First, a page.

How do you go about strategic partnerships with merchants?
Our partnerships with merchants are driven by our goal to ensure that businesses using CredPal contribute to customers’ acquisition and experience an increase in transaction volume and sales. Because merchants serve as a vital distribution channel for us, we take an approach that focuses on the best way our solution can be advantageous to them. We liaise with high-growth merchants of all sizes, work with them on their path to expansion, and optimize solutions to achieve these goals.
With a population strength of over 200 million, why is the consumer credit culture in Nigeria still dragging?
A chunk of the Nigerian population is still unbanked and underserved, and consumer credit solutions are optimized for the digitally savvy consumer. To make this appealing to the unbanked, unlocking affordable financing and lowering the barriers to credit access is essential. This involves building credit products that solve their needs and educate them on appropriate credit use. As the access to consumer credit expands, the credit culture will grow and improve. It’s happening now. We have customers who pay even before their repayment is due just because more people are now aware of the benefits of timely repayment – the fact that credit can open the door to several opportunities across mortgages, car financing, and many more.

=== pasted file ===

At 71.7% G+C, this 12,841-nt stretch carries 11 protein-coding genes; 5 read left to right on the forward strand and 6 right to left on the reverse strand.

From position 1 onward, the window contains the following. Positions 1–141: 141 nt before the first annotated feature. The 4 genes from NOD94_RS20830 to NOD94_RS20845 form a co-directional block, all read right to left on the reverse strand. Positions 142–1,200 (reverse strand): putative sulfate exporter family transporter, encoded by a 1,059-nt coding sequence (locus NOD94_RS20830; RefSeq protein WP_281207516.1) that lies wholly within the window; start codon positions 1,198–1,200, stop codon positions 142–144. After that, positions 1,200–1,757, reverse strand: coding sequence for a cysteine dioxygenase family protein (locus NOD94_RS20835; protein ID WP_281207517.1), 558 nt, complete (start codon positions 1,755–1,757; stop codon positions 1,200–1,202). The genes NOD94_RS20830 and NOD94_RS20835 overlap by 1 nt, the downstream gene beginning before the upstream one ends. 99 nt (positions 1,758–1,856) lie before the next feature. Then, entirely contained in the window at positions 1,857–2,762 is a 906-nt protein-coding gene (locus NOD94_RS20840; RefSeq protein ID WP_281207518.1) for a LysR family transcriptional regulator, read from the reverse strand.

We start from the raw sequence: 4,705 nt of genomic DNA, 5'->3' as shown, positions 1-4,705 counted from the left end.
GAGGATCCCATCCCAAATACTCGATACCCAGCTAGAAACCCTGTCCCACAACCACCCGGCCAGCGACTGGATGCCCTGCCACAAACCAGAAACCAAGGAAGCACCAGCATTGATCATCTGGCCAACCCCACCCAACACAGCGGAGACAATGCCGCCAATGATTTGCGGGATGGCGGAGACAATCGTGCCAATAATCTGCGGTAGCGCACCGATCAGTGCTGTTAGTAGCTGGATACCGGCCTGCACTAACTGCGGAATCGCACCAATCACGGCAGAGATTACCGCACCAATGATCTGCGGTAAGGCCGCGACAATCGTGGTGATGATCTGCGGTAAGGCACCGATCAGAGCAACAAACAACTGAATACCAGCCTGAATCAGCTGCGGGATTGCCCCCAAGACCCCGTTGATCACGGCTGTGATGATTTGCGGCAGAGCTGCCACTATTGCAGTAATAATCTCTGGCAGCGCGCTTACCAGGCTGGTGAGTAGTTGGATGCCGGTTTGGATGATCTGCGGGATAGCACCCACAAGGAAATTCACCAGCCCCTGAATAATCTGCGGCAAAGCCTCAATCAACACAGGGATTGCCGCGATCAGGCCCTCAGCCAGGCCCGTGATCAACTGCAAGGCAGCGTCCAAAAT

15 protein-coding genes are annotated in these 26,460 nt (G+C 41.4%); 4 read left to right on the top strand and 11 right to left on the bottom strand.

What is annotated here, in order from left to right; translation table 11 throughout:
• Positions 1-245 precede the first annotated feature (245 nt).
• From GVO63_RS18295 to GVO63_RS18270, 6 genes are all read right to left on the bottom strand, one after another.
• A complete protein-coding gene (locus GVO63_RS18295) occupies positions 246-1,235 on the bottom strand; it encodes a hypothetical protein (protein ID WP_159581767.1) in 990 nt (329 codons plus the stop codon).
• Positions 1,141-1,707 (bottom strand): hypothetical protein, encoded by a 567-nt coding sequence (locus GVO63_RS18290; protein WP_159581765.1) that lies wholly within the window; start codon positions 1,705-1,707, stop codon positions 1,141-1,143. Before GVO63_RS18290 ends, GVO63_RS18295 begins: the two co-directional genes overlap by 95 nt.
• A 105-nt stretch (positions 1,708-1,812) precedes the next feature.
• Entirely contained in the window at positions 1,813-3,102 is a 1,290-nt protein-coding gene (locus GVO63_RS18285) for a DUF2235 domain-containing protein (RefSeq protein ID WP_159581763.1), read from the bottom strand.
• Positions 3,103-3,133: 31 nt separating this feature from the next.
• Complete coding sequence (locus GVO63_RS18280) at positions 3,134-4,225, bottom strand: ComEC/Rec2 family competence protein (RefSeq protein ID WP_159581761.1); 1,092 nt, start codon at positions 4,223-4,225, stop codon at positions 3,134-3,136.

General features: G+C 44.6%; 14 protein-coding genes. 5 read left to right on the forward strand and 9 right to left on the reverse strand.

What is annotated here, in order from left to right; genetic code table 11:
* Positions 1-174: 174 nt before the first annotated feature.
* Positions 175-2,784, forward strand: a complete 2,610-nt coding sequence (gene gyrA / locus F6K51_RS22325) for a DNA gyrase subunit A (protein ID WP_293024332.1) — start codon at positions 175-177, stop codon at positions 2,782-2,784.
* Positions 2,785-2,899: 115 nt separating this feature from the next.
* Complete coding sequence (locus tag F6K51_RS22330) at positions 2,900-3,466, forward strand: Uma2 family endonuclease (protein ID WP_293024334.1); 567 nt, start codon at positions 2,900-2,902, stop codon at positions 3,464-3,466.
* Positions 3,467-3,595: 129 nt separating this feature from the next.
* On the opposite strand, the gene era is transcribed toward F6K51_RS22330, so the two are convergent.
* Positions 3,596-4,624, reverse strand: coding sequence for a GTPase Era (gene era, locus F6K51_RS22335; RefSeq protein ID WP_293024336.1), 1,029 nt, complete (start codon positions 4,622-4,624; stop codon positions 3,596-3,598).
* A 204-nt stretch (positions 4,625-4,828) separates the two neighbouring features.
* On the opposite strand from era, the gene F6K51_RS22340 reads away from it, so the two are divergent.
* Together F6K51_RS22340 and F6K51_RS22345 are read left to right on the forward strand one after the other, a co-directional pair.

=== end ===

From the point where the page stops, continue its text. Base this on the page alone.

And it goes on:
How do you manage defaults in your service?
The first step is to ensure we use the proper risk management measures to determine credit approval for customers who have established outstanding credit profiles, have good financial characters, and can pay. We’ve also built education into the product so well that once customers sign up on CredPal, we make them aware of their eligibility criteria and the factors involved in making this decision and then go ahead to educate them on the appropriate use of credit. This helps us manage defaults and protects consumers from taking on more credit than they can repay. With these, the risk of default reduces because customers can conveniently make repayments. I also believe that if lenders endeavour to make frequent and updated reports to credit bureaus, it will help lenders manage and assess risks when providing credit.
Nigeria ranks low among counties with the ease of doing business? What are the challenges you face in the course of rendering your service?
The main challenge is the lack of infrastructure to help lending businesses thrive in a developing economy, especially when it comes to credit reporting and documentation. There is still a lot of work for credit bureaus to do regarding credit histories and scores of consumers. Most of what we have access to is still largely unstructured; it makes it difficult to have sufficient information to determine customer eligibility when we’re offering credit.
How would you describe your impact since inception?
It’s been a tremendous experience to provide people with the opportunity to meet their needs without them worrying about their financial capacities. We’ve extended credit to first-time credit users who were able to make their first smartphone purchase through our BNPL offering; these types of instances have contributed to digital and financial inclusion for the average African consumer. When we launched four years ago, BNPL in Nigeria seemed like an unusual form of financing, but now, product adoption has gone beyond what we expected.